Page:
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The King and The Babe, forever aligned

Posted by Bob Ryan, Globe Staff  August 15, 2010 08:06 PM

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I don't really know that I honestly think there is some cosmic significance to the awesome fact that the greatest of all American 20th century sports celebrities and the most culturally important singer/entertainer to emerge from the rock 'n roll era died on the same day -- August 16 -- 29 years apart. But I don't honestly know that I don't, either.

I cannot report with any certainty what I was doing the day Babe Ruth died in 1948, but I suspect it was news that was received with great sorrow in my household, because my father's life was sports. The Babe had to mean something to him. He died when I was 11. Perhaps the great Babe discussion was coming.

But I know exactly where I was when I got the news that Elvis had left us. I was with the Red Sox in Kansas City. It was during batting practice when my colleague Leigh Montville reported the breaking news.

I don't want to hear about anyone else. Babe Ruth is the greatest baseball player of all-time. Yeah, I know the game has changed and conditions have changed and the black players were barred from playing, and everything else. No one ever dominated as The Babe did.

Check out his 1920 and 1921 seasons:

1920 54 137 158 99 .847 1.379
1921 59 171 177 119 .846 1.359

119 extra base hits!

Yo, Chad Finn. You love the new stats, so check this out. Babe Ruth led the league in OPS 11 times, all with a total beginning with "1." And he's the all-time WARP leader, being the league WARP leader 11 times.

We'll get to the pitching in a minute.

He was 53 when he died of throat cancer. With any luck, he'd have lived through the entire Hank Aaron assault on his record, and my guess is he would have been a good sport about it. He'd have loved Hank as a player, and when Hank passed him he would probably have said something like, "I had my time, and this is your time. And, by the way, you weren't on your way to the Hall of Fame as a pitcher, I was."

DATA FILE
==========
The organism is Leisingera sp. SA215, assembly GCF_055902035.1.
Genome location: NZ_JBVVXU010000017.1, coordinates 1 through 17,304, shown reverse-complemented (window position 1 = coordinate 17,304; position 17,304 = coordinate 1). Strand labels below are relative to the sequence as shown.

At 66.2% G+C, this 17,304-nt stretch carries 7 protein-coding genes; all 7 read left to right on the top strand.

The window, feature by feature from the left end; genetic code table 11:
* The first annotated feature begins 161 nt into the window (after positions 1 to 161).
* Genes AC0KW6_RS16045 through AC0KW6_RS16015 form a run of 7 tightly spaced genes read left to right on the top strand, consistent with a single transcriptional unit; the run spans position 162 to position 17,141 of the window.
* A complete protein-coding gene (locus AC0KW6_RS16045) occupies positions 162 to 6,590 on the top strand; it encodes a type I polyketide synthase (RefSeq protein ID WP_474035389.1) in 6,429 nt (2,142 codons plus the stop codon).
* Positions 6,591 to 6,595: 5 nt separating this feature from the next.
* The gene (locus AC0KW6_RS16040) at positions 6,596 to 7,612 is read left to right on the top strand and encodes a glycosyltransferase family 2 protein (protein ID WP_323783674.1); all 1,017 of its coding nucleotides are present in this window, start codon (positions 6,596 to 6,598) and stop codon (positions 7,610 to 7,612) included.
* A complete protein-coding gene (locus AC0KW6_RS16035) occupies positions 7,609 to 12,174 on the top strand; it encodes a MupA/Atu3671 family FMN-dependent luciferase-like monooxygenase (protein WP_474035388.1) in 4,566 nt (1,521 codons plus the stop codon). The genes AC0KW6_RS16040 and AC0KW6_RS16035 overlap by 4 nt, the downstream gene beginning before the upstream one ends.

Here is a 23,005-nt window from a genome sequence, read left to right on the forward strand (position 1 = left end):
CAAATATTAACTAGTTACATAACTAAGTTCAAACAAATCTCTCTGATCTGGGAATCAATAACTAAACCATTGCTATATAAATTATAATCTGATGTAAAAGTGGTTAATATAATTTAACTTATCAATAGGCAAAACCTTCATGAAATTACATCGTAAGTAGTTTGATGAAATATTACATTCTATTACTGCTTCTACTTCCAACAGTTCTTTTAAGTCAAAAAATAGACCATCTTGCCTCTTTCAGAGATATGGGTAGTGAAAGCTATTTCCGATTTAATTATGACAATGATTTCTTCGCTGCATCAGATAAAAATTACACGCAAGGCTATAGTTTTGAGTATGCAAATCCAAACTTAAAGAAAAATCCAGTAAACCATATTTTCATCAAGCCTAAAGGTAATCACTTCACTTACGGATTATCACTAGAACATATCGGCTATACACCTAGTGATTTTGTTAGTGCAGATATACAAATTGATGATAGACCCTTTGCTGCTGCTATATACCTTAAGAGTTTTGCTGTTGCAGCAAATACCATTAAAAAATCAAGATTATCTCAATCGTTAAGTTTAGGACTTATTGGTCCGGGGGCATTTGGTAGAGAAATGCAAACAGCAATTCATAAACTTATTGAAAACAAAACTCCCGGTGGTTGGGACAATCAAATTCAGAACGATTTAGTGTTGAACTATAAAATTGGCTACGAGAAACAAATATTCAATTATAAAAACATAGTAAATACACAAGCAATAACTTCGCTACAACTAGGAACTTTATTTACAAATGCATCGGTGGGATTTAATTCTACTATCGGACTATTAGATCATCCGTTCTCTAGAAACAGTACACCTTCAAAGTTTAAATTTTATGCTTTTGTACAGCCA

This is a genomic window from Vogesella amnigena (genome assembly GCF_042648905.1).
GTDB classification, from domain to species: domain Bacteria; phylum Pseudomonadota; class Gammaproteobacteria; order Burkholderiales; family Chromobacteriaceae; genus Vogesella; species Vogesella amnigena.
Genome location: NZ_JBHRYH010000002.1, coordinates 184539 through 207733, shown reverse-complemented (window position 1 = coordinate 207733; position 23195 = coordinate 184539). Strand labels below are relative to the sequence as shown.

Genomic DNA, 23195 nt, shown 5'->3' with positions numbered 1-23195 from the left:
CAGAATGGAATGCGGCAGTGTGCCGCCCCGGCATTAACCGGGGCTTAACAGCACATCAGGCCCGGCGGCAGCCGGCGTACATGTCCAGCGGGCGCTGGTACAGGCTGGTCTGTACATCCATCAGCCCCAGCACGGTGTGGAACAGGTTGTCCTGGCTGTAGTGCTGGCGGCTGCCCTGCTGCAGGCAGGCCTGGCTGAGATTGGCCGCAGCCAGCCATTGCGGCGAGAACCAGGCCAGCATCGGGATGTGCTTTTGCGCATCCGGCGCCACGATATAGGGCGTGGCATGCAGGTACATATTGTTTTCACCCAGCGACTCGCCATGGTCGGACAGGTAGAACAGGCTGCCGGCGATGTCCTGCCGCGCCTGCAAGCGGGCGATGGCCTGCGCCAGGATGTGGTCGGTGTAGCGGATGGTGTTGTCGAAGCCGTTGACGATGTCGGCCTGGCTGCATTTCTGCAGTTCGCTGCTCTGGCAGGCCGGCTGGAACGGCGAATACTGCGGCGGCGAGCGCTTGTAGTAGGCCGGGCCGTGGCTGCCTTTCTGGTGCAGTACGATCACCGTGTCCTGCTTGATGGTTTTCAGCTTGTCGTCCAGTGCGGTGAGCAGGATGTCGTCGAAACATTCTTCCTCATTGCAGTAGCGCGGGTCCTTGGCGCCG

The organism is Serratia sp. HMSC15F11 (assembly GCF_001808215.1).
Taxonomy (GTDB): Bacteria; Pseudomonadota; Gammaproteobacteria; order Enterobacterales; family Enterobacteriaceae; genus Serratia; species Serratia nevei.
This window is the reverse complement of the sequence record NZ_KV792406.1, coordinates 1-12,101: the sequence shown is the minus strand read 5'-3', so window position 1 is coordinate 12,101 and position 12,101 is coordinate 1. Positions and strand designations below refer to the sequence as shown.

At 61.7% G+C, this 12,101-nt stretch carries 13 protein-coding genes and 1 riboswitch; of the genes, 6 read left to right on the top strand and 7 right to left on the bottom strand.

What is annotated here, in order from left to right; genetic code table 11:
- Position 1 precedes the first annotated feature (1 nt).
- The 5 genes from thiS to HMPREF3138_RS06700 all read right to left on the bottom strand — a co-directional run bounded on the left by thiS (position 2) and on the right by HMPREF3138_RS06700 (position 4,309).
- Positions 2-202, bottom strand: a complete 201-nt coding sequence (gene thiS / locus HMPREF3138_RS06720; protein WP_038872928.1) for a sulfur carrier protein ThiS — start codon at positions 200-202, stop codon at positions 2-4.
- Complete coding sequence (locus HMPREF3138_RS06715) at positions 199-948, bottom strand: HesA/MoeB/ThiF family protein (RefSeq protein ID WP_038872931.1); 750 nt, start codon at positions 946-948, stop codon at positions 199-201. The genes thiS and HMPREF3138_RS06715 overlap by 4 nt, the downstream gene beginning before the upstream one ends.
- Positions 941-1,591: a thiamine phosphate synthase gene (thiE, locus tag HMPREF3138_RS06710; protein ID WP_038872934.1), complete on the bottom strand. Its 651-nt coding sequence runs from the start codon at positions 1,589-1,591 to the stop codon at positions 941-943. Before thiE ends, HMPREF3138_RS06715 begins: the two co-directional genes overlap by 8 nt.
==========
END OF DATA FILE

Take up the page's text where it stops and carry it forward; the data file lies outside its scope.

Ruth's career record on the mound for both the Red Sox and Yankees (he made several late-season starts, just for fun) was 94-46 with a 2.28 ERA and a 1.16 career WHIP.

His rise coincided with the advent of newsreels and the explosion of commercial photography in general. Always a ham, he was one of the most photographed human beings of the 20th century. He made movies. He was everywhere. And this was in the Roaring 20's, the first Golden Age of American sport. He larger than life at a time when baseball reigned supreme, with everything else tied for second.

Elvis Presley was 42 when he died. I don't have to tell you who he was, or what his impact was on both American music and culture. What interests me is what musical direction he would have taken. He was a very different artist in 1977 than he had been in 1955. "Kentucky Rain" and "In The Ghetto" have nothing whatsoever to do with "That's All Right, Mama," "Hound Dog/Don't be Cruel," "A Big Hunk O' Love," "Teddy Bear," "Jailhouse Rock," etc.

I have no idea what he would have done, but people re-invent themselves constantly. Look at Willie Nelson. I've heard B.B. King sing standards in a duet form and he's really good. Country Elvis? Why not?

One thing we were spared was the sight of a portly 65-year old Elvis in a spangled jump suit performing at Foxwoods.

Anyway, my most underrated Elvis song: "Viva Las Vegas"

Favorite: "I Want You, I Need You, I Love You."

August 16. The Babe and The King. Aside from Thomas Jefferson and John Adams, (July 4, 1826) I don't know another pairing to match it.

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About bob ryan's blog Opinions, observations and anecdotes from Boston Globe columnist Bob Ryan.
Bob is an award-winning columnist for the Globe and the host of "Globe 10.0" on Boston.com.

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